Congratulations to Amanda Gorman, who is, at 22, the youngest ever poet for the inauguration of a US president. She stole the show with her style and poise – fabulous look, tremendous assurance. The pundits are united in their view that a Star Is Born; Michelle Obama has given her imprimatur; ditto Oprah.
Trouble is the actual poem.
Amanda was given the theme of America United. The Hill We Climb is the result. Without pretending to be in the FR and Queenie Leavis league when it comes to literary sensibility, I couldn’t make sense of it. I mean, I got bits of it, I got the sentiment, I got the stream of consciousness, the emotion, I got the sub-Martin Luther King flow. But trying to make the whole thing cohere, structurally and grammatically – and in terms of sense – was another matter.
I may be wrong, of course, and wilfully dim. God knows I get things wrong myself. Maybe this is how poetry works now. But let me show you a little of what I mean. Here’s the text, with a few comments interspersed:
'When day comes, we ask ourselves, where can we find light in this never-ending shade?
The loss we carry. A sea we must wade.
(How does 'The loss we carry. A sea we must wade' follow from the first line about finding light, unless it’s simply to make 'wade' rhyme with 'shade'?)
We braved the belly of the beast.
We’ve learned that quiet isn’t always peace, and the norms and notions of what 'just' is isn’t always justice.
And yet the dawn is ours before we knew it.
Somehow we do it.
Somehow we weathered and witnessed a nation that isn’t broken, but simply unfinished.
(Alliteration – 'weathered and witnessed' – doesn’t mean the two verbs make sense or work together)
We, the successors of a country and a time where a skinny Black girl descended from slaves and raised by a single mother can dream of becoming president, only to find herself reciting for one.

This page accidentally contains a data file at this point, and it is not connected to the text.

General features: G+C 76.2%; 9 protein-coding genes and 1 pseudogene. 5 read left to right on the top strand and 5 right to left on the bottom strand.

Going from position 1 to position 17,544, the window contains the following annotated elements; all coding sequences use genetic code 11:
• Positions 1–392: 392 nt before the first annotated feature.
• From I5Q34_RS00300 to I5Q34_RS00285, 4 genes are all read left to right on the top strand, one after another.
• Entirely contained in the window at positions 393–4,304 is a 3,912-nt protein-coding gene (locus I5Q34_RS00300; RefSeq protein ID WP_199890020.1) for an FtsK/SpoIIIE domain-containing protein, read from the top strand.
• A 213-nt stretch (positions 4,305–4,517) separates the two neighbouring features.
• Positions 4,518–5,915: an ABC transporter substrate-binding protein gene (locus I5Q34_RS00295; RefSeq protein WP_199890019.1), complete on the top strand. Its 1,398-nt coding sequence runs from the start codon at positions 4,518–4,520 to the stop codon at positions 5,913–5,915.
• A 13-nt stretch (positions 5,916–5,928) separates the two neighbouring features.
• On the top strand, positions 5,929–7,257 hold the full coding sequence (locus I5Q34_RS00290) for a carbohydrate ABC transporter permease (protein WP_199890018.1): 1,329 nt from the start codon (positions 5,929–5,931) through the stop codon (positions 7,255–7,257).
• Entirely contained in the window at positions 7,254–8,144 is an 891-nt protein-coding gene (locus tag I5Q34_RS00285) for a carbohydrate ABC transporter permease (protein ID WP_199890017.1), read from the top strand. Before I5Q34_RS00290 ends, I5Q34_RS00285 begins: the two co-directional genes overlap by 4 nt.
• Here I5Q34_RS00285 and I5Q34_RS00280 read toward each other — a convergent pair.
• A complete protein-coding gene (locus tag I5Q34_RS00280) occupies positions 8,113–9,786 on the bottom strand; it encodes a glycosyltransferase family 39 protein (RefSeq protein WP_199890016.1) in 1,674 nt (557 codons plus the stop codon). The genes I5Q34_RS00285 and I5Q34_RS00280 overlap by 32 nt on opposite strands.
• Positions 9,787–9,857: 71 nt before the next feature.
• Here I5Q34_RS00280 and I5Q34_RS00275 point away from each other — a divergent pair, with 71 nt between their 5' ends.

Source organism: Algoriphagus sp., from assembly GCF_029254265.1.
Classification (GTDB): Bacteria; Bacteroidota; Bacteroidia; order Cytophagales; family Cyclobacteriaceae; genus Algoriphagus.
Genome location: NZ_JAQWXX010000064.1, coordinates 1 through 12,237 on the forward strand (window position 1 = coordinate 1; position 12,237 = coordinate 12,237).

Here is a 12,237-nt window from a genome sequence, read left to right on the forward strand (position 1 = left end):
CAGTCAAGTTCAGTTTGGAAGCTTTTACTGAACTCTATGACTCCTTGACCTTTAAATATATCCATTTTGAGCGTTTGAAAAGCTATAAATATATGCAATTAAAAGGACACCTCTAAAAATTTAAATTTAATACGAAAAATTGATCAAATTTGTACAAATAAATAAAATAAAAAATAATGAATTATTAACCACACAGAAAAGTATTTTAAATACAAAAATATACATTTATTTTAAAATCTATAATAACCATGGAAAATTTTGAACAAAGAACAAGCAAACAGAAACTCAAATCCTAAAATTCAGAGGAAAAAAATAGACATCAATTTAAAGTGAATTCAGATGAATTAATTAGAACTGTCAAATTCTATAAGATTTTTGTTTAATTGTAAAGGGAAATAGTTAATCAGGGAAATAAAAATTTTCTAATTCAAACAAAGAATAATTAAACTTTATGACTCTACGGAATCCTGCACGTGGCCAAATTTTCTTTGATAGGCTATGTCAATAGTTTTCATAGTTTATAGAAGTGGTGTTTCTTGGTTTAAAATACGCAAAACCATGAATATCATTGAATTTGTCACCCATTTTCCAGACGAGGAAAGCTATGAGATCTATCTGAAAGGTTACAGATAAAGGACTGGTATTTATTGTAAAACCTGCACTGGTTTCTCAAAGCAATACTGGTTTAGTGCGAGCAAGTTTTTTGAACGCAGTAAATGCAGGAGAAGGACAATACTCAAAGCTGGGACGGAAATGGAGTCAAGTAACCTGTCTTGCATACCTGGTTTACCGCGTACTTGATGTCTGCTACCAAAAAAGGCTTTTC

(This is a weird sentence. You get the gist, of course. But where does the 'We' that begins the line go in search of a verb? If the sentence began with 'a skinny black girl…can dream of becoming president, only to find herself…' it could sort of work. But following on from the 'We, the successors…' it doesn’t. Sorry.)
And, yes, we are far from polished, far from pristine, but that doesn’t mean we are striving to form a union that is perfect.
(What’s with the 'but' here? Maybe 'for we are not striving'? Dunno.)
We are striving to forge our union with purpose.
(Shouldn’t it be a comma, to make sense of the next infinitive, 'to compose…'?)
To compose a country committed to all cultures, colors, characters and conditions of man.
And so we lift our gaze, not to what stands between us, but what stands before us.
We close the divide because we know to put our future first, we must first put our differences aside.
We lay down our arms so we can reach out our arms to one another.
We seek harm to none and harmony for all.
Let the globe, if nothing else, say this is true.
(The globe? The world, surely? And let’s lose the full stop so the next line follows.)
That even as we grieved, we grew.
That even as we hurt, we hoped.
That even as we tired, we tried.
That we’ll forever be tied together, victorious.
Not because we will never again know defeat, but because we will never again sow division.
Scripture tells us to envision that everyone shall sit under their own vine and fig tree, and no one shall make them afraid.
If we’re to live up to our own time, then victory won’t lie in the blade, but in all the bridges we’ve made.
That is the promised glade, the hill we climb, if only we dare.